It’s official: the News Media Alliance (NMA) officially merged with The Association of Magazine Media (MPA), at exactly 12n (ET) on Friday May 6th, 2022.
News businesses and magazine publishers have largely traveled similar but parallel paths since the advent of the internet. They’ve been challenged to build digital products and attract new audiences to them. They’ve both endured a revolution in the print space, with former analog print processes replaced by digital workflow and computer-to-plate (CTP) imaging. Both have been through consolidation, paper price hikes, changes to postal regulations, the disruption of their advertising and revenue models and more than a few lean years when austerity seemed the only path to sustainability. Though news businesses and magazines across the genre spectrum also had their unique challenges along the way, they share a lot in common — in the past and certainly in the present.
“We’ve had different paths, but we have the same future,” said David Chavern, president and CEO of News Media Alliance.
For the 137th episode of the E&P Reports vodcast, Chavern joined Rita Cohen, president and CEO of the MPA, and E&P Publisher Mike Blinder on the day of the merger’s resolution, to talk about the newly formed organization and its advocacy plans.
Cohen has been with the MPA since 1995 and just assumed the president and CEO role in April of this year. Before that, she'd served as senior vice president of legislative and regulatory policy.
“I think it’s going to be a wonderful group together. … We feel, going forward, our issues are even more aligned than they have been in the past,” Cohen said.
Founded in 1992 and headquartered in Washington, D.C., the NMA represents more than 2,000 membership organizations, from small, local news outlets to large international media corporations.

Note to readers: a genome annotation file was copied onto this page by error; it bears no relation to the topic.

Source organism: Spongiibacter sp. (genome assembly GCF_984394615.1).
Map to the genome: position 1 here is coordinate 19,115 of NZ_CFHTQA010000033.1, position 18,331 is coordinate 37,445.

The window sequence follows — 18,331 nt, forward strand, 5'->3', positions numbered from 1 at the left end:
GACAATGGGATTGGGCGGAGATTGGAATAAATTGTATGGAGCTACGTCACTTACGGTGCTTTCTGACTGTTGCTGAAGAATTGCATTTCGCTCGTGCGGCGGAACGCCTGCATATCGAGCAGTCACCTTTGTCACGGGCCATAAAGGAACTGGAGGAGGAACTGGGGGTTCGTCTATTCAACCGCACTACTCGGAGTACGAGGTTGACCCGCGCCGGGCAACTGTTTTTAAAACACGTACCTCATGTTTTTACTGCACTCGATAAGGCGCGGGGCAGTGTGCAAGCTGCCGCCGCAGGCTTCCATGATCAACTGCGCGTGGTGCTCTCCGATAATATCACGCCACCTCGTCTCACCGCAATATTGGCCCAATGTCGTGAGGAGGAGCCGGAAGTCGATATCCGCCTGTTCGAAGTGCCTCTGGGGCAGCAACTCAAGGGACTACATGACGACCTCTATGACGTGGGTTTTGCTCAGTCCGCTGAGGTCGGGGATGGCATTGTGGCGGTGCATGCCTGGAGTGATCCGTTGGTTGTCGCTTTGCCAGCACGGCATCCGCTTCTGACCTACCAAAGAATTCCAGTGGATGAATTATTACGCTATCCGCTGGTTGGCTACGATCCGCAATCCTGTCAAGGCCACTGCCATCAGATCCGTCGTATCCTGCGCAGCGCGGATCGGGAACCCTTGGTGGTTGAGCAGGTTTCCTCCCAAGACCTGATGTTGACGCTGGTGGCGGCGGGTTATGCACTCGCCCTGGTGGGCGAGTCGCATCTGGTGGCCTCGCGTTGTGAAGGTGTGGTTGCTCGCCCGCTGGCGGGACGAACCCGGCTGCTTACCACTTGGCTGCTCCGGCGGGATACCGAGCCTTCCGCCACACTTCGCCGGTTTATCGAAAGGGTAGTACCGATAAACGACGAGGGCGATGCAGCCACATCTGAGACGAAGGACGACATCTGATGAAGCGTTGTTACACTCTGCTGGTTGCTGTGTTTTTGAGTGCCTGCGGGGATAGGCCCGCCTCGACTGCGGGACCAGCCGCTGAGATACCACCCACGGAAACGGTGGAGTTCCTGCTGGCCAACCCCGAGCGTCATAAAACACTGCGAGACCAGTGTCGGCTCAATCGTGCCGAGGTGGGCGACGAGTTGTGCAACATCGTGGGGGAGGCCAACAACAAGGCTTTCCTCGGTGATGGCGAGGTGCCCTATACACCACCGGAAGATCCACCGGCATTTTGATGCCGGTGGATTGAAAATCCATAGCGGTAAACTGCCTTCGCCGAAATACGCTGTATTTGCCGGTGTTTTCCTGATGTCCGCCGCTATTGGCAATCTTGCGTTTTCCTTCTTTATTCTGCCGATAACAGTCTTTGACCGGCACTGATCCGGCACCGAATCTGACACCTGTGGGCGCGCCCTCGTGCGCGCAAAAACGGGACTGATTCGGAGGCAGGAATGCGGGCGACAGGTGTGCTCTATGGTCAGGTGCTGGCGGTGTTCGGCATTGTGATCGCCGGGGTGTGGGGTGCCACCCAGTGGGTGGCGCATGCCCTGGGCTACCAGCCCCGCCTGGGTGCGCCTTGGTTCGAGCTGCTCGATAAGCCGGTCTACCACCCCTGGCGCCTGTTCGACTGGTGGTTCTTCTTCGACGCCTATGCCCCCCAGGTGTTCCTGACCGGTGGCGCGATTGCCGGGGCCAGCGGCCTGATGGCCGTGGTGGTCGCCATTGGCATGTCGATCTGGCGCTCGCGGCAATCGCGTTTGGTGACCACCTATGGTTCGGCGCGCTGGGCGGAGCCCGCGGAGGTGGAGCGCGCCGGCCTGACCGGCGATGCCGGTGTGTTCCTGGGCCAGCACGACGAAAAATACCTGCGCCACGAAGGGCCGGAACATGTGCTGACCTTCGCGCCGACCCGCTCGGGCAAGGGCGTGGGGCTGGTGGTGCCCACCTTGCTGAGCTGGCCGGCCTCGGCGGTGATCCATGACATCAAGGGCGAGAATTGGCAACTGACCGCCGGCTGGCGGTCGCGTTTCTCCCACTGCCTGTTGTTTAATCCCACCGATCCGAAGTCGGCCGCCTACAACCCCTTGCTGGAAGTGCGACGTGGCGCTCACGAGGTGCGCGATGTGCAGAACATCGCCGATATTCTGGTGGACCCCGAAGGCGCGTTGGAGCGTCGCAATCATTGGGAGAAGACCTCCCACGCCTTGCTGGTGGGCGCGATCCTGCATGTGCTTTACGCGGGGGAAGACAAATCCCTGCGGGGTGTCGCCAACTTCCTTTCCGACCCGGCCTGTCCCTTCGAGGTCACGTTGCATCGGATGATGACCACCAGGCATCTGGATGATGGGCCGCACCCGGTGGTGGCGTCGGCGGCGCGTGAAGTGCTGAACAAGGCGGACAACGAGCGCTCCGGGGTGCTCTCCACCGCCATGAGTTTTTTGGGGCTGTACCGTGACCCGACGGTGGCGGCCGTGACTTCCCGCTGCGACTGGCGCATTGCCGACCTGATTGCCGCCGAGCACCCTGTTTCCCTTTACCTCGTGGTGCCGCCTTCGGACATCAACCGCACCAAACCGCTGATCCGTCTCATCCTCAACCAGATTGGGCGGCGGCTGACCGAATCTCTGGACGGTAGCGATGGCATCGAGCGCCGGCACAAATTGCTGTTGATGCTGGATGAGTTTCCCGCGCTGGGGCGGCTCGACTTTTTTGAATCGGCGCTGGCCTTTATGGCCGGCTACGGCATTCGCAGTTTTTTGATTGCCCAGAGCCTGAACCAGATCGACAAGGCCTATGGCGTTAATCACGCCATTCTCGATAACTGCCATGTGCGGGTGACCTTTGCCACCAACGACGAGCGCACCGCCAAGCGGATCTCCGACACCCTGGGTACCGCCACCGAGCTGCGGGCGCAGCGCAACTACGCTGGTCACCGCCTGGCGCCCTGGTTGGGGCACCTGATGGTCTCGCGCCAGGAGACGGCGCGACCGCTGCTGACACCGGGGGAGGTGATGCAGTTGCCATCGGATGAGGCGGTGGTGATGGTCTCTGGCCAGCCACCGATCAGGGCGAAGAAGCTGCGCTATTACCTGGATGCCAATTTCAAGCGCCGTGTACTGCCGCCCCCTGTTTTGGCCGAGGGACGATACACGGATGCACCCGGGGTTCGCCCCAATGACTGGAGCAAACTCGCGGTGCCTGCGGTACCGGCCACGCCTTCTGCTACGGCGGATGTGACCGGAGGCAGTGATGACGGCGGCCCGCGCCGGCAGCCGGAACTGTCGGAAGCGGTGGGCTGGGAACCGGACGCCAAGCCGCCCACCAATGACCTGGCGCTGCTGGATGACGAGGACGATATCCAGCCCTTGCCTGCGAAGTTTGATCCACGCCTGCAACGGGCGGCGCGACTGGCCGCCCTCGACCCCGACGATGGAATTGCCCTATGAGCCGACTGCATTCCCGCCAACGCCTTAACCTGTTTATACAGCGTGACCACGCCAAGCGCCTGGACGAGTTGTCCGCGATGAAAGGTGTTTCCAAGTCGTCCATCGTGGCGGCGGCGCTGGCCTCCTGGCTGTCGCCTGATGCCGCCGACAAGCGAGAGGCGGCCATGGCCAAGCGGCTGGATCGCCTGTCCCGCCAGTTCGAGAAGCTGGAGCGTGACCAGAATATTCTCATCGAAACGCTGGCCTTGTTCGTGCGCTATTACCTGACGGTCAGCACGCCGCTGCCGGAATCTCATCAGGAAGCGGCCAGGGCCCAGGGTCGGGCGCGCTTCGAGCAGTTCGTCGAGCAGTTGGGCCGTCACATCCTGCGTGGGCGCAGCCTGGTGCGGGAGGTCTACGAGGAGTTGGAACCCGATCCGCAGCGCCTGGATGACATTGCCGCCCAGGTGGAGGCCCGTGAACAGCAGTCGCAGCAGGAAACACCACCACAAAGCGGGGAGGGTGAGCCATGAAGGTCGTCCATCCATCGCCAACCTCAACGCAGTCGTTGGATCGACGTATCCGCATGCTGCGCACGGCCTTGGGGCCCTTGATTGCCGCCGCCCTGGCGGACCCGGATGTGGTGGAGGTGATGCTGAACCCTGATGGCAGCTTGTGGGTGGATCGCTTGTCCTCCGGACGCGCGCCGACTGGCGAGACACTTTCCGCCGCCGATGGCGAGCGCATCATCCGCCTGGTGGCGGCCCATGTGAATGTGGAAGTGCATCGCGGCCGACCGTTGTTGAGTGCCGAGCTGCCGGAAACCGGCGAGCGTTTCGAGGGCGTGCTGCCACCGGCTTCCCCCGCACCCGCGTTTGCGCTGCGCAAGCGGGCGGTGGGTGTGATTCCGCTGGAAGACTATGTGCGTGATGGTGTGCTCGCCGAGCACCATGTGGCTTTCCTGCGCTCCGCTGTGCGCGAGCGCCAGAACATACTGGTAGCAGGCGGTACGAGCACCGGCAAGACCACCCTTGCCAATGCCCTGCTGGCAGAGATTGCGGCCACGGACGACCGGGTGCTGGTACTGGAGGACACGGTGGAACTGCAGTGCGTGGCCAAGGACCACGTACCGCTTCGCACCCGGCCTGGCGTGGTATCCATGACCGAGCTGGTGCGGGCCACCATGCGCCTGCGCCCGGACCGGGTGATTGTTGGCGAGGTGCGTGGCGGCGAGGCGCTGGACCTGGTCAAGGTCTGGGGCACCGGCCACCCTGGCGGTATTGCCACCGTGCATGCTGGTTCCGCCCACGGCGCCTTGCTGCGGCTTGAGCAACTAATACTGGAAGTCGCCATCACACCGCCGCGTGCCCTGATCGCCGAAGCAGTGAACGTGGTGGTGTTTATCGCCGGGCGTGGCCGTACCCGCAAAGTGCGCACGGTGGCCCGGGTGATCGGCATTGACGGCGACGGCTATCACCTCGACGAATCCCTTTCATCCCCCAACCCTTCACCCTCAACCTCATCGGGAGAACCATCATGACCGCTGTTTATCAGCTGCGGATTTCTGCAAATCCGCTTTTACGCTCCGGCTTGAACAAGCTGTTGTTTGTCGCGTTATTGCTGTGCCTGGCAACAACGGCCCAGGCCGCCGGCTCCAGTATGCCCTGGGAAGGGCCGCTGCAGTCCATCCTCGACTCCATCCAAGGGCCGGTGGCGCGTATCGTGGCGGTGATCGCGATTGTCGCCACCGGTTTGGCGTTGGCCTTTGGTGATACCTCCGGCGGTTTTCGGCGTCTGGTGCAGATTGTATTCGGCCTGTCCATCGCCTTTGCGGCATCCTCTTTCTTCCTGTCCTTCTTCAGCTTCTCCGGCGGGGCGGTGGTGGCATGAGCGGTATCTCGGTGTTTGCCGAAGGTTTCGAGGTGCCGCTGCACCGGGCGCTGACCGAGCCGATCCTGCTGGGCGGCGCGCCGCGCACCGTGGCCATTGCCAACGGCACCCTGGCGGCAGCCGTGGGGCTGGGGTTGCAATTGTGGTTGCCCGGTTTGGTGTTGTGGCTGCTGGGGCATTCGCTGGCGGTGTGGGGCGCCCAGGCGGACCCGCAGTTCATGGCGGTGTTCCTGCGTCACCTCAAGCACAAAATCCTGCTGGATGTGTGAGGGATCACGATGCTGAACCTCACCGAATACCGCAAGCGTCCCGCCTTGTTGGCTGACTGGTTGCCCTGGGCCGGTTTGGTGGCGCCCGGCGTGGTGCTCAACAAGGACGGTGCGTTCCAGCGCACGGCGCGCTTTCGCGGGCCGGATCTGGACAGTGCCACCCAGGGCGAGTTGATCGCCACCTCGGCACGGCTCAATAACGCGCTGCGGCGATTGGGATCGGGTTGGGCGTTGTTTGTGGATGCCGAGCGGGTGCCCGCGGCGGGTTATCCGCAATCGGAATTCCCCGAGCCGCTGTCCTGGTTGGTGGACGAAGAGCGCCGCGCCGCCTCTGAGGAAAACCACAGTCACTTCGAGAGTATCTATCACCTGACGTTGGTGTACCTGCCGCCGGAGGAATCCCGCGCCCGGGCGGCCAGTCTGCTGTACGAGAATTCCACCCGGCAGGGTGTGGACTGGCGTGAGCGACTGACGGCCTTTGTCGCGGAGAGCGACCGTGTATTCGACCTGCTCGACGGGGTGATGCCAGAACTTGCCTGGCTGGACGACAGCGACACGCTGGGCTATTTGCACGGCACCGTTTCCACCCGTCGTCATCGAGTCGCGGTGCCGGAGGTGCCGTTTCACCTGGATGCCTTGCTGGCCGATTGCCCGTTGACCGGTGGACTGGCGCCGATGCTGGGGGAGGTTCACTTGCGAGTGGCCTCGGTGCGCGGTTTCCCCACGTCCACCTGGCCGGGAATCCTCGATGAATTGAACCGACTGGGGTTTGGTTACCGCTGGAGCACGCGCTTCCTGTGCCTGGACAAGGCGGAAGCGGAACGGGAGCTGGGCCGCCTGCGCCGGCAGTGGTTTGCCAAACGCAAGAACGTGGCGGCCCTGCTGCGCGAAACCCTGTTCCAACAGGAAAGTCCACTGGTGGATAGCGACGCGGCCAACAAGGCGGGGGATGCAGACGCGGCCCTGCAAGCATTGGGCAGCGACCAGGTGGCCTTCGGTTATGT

The MPA is a national trade association representing more than 500 consumer magazine publishers with print, online and mobile app titles.
The new organization will be known as the News/Media Alliance.
"When we originally came up with that name, it was really designed with aspirations to represent everybody who creates great journalism — and great journalism of all kinds,” Chavern explained.
Cohen will stay on in a new role as a senior adviser. Seven board members from the MPA will join the NMA’s Board.
Moving forward, they’ll collaborate on events, including conferences, and form a unified front on advocacy.
Blinder asked his guests, “How big will the organization be once the dust settles from this merger?” Chavern estimated they’ll have a dedicated staff of 25 to 30. They’ll have a lot on their plate. The News/Media Alliance will now represent two formidable domestic industries. Chavern said the news publishing industry is a $20 billion a year industry, and magazines weigh in at roughly $25 billion a year.
“Together, we’re representing $45 billion of business annually in the U.S.,” Chavern said. “And just to put that into context, the U.S. recorded music industry is about $15 billion. “Between the two memberships, we’re about three times larger than recorded music in the U.S. — so, a lot of economic activity, a lot of needs, a lot of challenges, … also huge amounts of opportunities.”
The two associations already shared some members before the merger — for example, Condé Nast or Hearst Media, which publishes both print and digital magazines and news.
Their members naturally have differing approaches to the platform — some still bullish and dependent on print revenues, and on the other end of the spectrum, digital-centric businesses. And in the middle, there are a great many platform agnostics. Nevertheless, all will benefit from their collective advocacy. They’ll continue to work on postal reforms and champion the Journalism Competition and Preservation Act (JCPA), which would impact both news and magazine publishers. They’ll also pick up the mantle of data governance and the appropriate use of data.
“We have many, many more readers than we ever did,” Chavern said. "And by 'ever,' I mean ever, including whatever the golden era of print was. We have a huge and growing demand for the content. The challenge we have … is that we now have many intermediaries between our customers and us, who take a lot of value."
“Our business models are just like the ones the magazine industry has faced, and we’re going to solve them together,” Chavern said.
Gretchen A. Peck is a contributing editor to Editor & Publisher. She’s reported for E&P since 2010 and welcomes comments at firstname.lastname@example.org.
No comments on this item Please log in to comment by clicking here